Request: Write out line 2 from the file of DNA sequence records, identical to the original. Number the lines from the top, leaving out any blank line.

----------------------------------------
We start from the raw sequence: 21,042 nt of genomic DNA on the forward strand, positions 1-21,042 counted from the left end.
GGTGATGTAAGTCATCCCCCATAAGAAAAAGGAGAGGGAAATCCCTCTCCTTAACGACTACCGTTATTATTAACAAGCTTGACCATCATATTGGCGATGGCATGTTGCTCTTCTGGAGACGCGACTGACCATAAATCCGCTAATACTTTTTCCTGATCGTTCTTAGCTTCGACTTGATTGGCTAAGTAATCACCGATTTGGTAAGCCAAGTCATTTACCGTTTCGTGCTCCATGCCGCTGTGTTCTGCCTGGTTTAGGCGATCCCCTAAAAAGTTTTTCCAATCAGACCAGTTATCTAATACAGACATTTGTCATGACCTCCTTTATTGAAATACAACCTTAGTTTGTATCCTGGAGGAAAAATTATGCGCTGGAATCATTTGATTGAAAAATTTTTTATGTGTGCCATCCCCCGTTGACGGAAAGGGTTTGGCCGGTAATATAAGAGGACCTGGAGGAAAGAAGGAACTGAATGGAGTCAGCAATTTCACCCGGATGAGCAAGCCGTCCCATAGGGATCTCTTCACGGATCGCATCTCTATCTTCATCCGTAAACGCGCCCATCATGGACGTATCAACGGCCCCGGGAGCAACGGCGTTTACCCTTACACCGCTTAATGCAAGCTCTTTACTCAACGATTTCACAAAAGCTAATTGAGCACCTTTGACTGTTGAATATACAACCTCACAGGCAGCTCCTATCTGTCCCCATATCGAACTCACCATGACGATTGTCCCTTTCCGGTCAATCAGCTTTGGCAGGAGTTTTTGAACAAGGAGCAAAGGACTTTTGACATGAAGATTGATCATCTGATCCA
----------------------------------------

GGTGATGTAAGTCATCCCCCATAAGAAAAAGGAGAGGGAAATCCCTCTCCTTAACGACTACCGTTATTATTAACAAGCTTGACCATCATATTGGCGATGGCATGTTGCTCTTCTGGAGACGCGACTGACCATAAATCCGCTAATACTTTTTCCTGATCGTTCTTAGCTTCGACTTGATTGGCTAAGTAATCACCGATTTGGTAAGCCAAGTCATTTACCGTTTCGTGCTCCATGCCGCTGTGTTCTGCCTGGTTTAGGCGATCCCCTAAAAAGTTTTTCCAATCAGACCAGTTATCTAATACAGACATTTGTCATGACCTCCTTTATTGAAATACAACCTTAGTTTGTATCCTGGAGGAAAAATTATGCGCTGGAATCATTTGATTGAAAAATTTTTTATGTGTGCCATCCCCCGTTGACGGAAAGGGTTTGGCCGGTAATATAAGAGGACCTGGAGGAAAGAAGGAACTGAATGGAGTCAGCAATTTCACCCGGATGAGCAAGCCGTCCCATAGGGATCTCTTCACGGATCGCATCTCTATCTTCATCCGTAAACGCGCCCATCATGGACGTATCAACGGCCCCGGGAGCAACGGCGTTTACCCTTACACCGCTTAATGCAAGCTCTTTACTCAACGATTTCACAAAAGCTAATTGAGCACCTTTGACTGTTGAATATACAACCTCACAGGCAGCTCCTATCTGTCCCCATATCGAACTCACCATGACGATTGTCCCTTTCCGGTCAATCAGCTTTGGCAGGAGTTTTTGAACAAGGAGCAAAGGACTTTTGACATGAAGATTGATCATCTGATCCA